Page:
His figure is inevitably related to the order established in the UEFA and therefore with her older sister, FIFA, the same system that now seeks to transform.
Many analysts believe that FIFA needs is a change of form, rather than substance.
After all, managing Blatter and his predecessor Joao Havelange, guided football was unprecedented levels of popularity, consolidated by far the most popular sport on the planet.
Infantino based his candidacy at this point in maintaining the growth of football, its globalization around the world, but guaranteed that he would away from the backroom deals that proliferated in the body.
"Something has to be done. It needs to implement reforms," Infantino told the BBC.
"If we do something to restore the image of FIFA and its reputation, and increase the development of football in the world, I do not see a future for FIFA."
"Football will always exist, but the way in which we lived and perceived to FIFA as an organization in recent months can not continue," he said.
Infantino's manifesto is based fundamentally on three pillars: reforms, democracy and participation and development of football.
Among his proposals are:
Allocate 50% of the profits from FIFA to national federations, some US $ 5 M for the development of football in a period of four years.
Earmark US $ 40 million to each of the six regional confederations.
Increasing the number of countries in the final phase of the World Cup from 32 to 40.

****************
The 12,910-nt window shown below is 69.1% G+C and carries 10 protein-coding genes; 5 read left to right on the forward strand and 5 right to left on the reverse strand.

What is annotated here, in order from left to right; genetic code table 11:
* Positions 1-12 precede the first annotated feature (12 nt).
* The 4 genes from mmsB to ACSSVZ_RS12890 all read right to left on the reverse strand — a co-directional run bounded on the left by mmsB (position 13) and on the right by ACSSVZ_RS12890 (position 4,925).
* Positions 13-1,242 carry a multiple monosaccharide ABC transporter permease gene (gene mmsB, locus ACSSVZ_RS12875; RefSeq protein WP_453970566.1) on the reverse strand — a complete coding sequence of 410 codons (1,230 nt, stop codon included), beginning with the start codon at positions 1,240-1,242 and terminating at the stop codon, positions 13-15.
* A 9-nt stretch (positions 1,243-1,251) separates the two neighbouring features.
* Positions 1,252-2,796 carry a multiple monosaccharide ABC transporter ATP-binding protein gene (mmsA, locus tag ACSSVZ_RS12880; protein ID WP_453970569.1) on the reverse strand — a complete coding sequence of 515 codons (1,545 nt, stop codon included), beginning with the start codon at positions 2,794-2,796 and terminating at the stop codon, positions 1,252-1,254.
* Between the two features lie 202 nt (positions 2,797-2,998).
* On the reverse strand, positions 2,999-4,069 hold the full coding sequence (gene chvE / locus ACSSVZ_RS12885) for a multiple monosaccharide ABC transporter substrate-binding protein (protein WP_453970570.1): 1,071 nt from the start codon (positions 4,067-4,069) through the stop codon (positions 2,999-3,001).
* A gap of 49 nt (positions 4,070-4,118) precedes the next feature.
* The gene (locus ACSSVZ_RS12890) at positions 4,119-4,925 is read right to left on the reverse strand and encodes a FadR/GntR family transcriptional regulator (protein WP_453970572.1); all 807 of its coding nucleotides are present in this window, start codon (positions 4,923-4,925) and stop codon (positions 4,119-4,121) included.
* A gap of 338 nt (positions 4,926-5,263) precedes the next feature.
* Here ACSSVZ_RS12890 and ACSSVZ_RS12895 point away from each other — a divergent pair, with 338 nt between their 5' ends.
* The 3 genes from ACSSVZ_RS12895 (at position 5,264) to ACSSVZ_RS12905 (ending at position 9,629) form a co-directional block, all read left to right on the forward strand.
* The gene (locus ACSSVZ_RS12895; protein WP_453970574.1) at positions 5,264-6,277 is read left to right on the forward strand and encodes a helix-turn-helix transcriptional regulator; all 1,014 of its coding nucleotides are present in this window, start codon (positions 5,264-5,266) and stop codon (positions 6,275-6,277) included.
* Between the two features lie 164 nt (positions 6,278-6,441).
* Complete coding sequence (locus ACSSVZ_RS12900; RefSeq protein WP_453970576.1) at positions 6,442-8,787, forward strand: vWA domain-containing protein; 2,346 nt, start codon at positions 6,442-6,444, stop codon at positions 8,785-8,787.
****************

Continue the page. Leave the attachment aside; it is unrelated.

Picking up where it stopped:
Investigate the possibility of organizing a regional World Cup, not just in one or two countries
His critics doubt how can finance their ideas.
Infantino was the manager responsible for the expansion of Euro Cup from 16 to 24 countries, and the pan-European vision of the 2020 edition, which will be played in 13 cities across the continent.
A change that was well received by national federations, but not yet convince the fans, who are considered the most disadvantaged unable to cover the costs of follow their favorite teams and clubs.
FIFA begins a new path.
What remains to be seen is how different is the landscape that will be on the way to a destination that millions of fans hope will be for the benefit of football.
Gianni Infantino elected FIFA President.
Gianni Infantino has today been elected as the President of FIFA for the remainder of the current term of office (until 2019) by the Extraordinary FIFA Congress held in Zurich. He was elected as the ninth FIFA President after the second ballot with 115 of 207 total votes. In line with the FIFA Statutes, the mandate of the new FIFA President started after the conclusion of the Congress.
At the beginning of the proceedings, it was confirmed to the Congress that 207 FIFA member associations were entitled to vote (the member associations of Indonesia and Kuwait could not vote due to their respective suspensions). The candidate Tokyo Sexwale withdrew from the election after his address to the Congress.
Earlier in the day, the Extraordinary FIFA Congress approved a set of landmark reforms to FIFA’s governance structure, including improvements to the governance of global football, a clear separation of commercial and political decision-making, greater scrutiny of senior officials, and commitments to women in football and human rights.
Results of the elections for the office of FIFA President: